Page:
And there’s no doubt about it, The Old Town is as beautiful from the water as it is from the inside. I think that I would never get enough of it even if I were to live here. I know, I know, I’ve always said that whenever you live somewhere you somehow forget to appreciate the local beauty and no longer get out and look around at buildings, bridges, stunning architecture. But somehow I think that living in this town could be different.
But I’m just rambling now and I’ve only spent 3 days in Stockholm, and Spring is the perfect season in my opinion.
Something else I’ve noticed when it came to the Old Town was that starting at around 10 AM crowds and groups of tourists will start to flood the streets and it will be harder to capture a decent picture of the streets.
Also, don’t try sitting for a coffee at the cafes in the central square (Stortorget) unless you are prepared to pay a fortune for it. We sat at this cute little table at one of the Italian places out there and when I’ve seen the menu I could not find the exit faster (or maybe I dd not see correctly, but I’m really not spending 16 EUR on a cup of coffee).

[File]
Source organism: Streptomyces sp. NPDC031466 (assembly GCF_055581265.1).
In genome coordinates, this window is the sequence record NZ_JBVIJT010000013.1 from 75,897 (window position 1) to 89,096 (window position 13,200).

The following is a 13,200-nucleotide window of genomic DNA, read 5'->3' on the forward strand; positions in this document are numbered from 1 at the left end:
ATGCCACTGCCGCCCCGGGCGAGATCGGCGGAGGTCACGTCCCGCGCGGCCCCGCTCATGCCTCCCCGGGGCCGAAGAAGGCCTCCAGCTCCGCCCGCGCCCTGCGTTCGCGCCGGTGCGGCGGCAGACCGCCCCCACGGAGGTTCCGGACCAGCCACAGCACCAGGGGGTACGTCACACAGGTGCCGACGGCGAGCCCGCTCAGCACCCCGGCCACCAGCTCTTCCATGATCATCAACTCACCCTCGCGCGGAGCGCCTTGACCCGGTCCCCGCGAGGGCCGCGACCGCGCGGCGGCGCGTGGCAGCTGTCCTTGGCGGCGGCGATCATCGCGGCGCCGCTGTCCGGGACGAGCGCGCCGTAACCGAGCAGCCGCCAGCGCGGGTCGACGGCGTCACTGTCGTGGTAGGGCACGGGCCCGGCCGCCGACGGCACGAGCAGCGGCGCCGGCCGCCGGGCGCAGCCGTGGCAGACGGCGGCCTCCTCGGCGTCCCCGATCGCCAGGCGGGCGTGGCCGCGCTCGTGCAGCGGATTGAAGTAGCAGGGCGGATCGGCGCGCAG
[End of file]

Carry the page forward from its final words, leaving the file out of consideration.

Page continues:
Walk around and drink something on Strandvägen avenue
Translated as “Beach road”, here is where you will see the most expensive buildings in the Scandinavian capital, patiently overlooking the water over one kilometer. Thus, if you are looking to spend some chill time, sit back and relax over a cup of wine or coffee at one of the many restaurants that you will see all around (also on boats).
The boulevard is one of the most pleasant in Stockholm, definitely the best area to stay in Stockholm, and you won’t regret the time spent here, even if you don’t choose to stay at a terrace (understandable if you are on a tight budget) and buy a bottle of something and chill on one of the quays.